Now there are many questions still to be asked of Michael/@Maggianos such as – Did they receive a recommendation from a PR or Marketing person or agency to establish a Twitter presence or was it an internal decision? How did he learn about managing/leveraging Maggiano’s Twitter account? Was it from personal experience, for example did he have his own Twitter identity prior to establishing the Maggiano’s account? However, even with these unanswered questions, a quick review of @Maggianos Twitter stream shows a sincere willingness on their part to utilize the “Power” of the Twitterverse to inform their customers, obtain feedback, as well as enhance the customer’s experience with the Maggiano’s brand. Maggiano’s is demonstrating the understanding that, in today’s ultra-competitive climate, businesses have to utilize all the tools available to generate that magic combination of customer service and brand recognition that ultimately generates our revenue. Maggiano’s is far from being the only company that has recognized the inherent power of Twitter to help generate customer loyalty and business. What is impressive is their quick grasp of the “proper” use of the medium. Their use of the secret sauce of broadcast messages, monitoring traffic for their name and, most importantly, interaction/conversations with current and potential customers. Well done, Maggiano’s! Thanks for not only a fantastic lunch, but a great lesson as well.

Learning from our decisions – a conversation with my children

What decisions have you made that you would change? And would they really have created as much of a change as you think?  Those are the questions.  The answers should be yes and maybe.  If it's not than you probably made the right decision in the first place.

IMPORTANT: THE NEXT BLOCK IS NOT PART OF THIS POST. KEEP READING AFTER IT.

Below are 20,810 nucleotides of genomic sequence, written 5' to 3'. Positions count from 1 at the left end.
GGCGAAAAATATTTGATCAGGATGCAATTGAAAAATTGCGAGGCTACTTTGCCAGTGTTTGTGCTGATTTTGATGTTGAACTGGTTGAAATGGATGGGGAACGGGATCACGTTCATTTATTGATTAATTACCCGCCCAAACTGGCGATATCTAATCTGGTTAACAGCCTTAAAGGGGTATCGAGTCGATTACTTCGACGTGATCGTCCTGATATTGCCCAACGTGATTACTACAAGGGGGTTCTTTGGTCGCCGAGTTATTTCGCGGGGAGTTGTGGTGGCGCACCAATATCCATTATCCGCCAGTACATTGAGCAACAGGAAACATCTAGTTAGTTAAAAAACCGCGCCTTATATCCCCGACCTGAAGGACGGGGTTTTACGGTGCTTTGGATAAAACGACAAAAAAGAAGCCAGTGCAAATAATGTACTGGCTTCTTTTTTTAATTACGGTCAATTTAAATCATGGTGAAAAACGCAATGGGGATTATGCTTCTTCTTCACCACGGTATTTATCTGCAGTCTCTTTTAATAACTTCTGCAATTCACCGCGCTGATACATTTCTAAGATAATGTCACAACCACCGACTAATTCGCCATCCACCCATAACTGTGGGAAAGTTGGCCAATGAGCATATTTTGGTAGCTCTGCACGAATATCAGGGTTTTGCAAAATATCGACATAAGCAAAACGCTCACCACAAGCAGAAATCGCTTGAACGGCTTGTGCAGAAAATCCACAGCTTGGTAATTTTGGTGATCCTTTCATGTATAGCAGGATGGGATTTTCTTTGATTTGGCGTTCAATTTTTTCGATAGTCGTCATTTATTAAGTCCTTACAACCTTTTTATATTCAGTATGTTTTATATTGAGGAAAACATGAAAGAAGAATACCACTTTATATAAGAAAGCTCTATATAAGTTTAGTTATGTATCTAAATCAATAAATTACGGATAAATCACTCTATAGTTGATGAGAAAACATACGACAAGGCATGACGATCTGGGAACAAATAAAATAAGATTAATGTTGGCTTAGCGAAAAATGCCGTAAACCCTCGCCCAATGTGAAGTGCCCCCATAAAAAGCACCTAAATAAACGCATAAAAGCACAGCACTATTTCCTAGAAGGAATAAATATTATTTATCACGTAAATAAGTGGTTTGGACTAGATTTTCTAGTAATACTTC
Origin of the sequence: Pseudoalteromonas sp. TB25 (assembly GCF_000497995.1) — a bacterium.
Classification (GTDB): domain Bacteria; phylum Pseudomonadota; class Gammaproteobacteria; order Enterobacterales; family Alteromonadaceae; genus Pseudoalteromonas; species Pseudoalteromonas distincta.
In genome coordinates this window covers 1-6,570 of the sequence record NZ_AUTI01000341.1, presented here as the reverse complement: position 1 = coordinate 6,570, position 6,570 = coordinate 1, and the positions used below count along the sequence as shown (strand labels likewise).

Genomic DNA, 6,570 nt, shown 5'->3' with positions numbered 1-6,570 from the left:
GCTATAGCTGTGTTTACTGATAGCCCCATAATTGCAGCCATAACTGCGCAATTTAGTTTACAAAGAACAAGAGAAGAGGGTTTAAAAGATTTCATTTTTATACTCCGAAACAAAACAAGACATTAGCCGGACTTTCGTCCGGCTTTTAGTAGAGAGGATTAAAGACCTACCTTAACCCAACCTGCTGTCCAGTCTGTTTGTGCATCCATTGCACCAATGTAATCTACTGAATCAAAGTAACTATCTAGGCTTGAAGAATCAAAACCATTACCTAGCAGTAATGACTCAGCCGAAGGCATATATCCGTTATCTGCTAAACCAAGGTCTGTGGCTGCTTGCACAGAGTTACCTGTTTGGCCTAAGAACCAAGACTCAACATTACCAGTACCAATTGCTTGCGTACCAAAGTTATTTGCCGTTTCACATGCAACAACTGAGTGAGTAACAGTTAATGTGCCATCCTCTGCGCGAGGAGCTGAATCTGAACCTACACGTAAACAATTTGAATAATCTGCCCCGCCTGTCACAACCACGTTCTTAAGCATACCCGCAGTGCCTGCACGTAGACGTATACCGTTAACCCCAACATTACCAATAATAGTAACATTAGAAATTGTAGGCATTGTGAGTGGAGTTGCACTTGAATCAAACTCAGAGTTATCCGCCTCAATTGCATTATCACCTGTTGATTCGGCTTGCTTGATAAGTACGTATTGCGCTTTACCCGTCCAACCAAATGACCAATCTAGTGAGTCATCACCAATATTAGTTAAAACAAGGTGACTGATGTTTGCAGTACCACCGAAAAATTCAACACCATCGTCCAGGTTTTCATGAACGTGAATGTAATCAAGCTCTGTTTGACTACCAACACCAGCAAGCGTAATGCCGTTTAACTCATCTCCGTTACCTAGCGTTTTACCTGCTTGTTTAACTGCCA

The consequences of almost all decisions, except maybe children, suicide or something that lands you in jail, can generally be changed by choosing to make a better decision now.  You also have to remember that we make decisions based on what we know and who we are at the time.  Thus, there really are few "bad" decisions, only ones that change your path in life, no matter how subtle.  The goal is to then look at the new path, decide if is the one you want to take or is there one less rocky or more scenic (unless you want rocks and urban sprawl) and begin turning towards that path.  Sometimes you may have to walk parallel to it until it merges, but with focus, faith and heart, you get on it eventually.  I'm living proof.  I made a lot of self-destructive decisions that not only impacted me but those around me.  It took a very long time and a lot of very painful soul searching to understand what I was doing and why (not to mention some good medications), but once I began to start seeing it, I was able to look at myself in a mirror again without the horror, grief and guilt I used to see.  I don't believe that any of us ever really "get there", no matter what decisions we make.  That is why life has to be lived as a joyous adventure to be explored and enjoyed.  So if you are not happy with the way some of your decisions turned out, it is up to you to decide is making the changes to the consequences of those decisions worth it to you.  If so, you begin the soul-searching that will reveal the steps you need to take to get back on the path you want to be following.  And never underestimate the power of prayer, no matter what you do or don't still believe, the stillness and quiet of unloading your soul to a higher power (yes, AA inspired, been there, done that) makes finding what you are looking for much easier.

So, the goal is to try and make understandable, well-reasoned, educated decisions, but at the times you don't, it is not the end of the world, you just have to make a decision to change your original decision.

Read and post comments | Send to a friend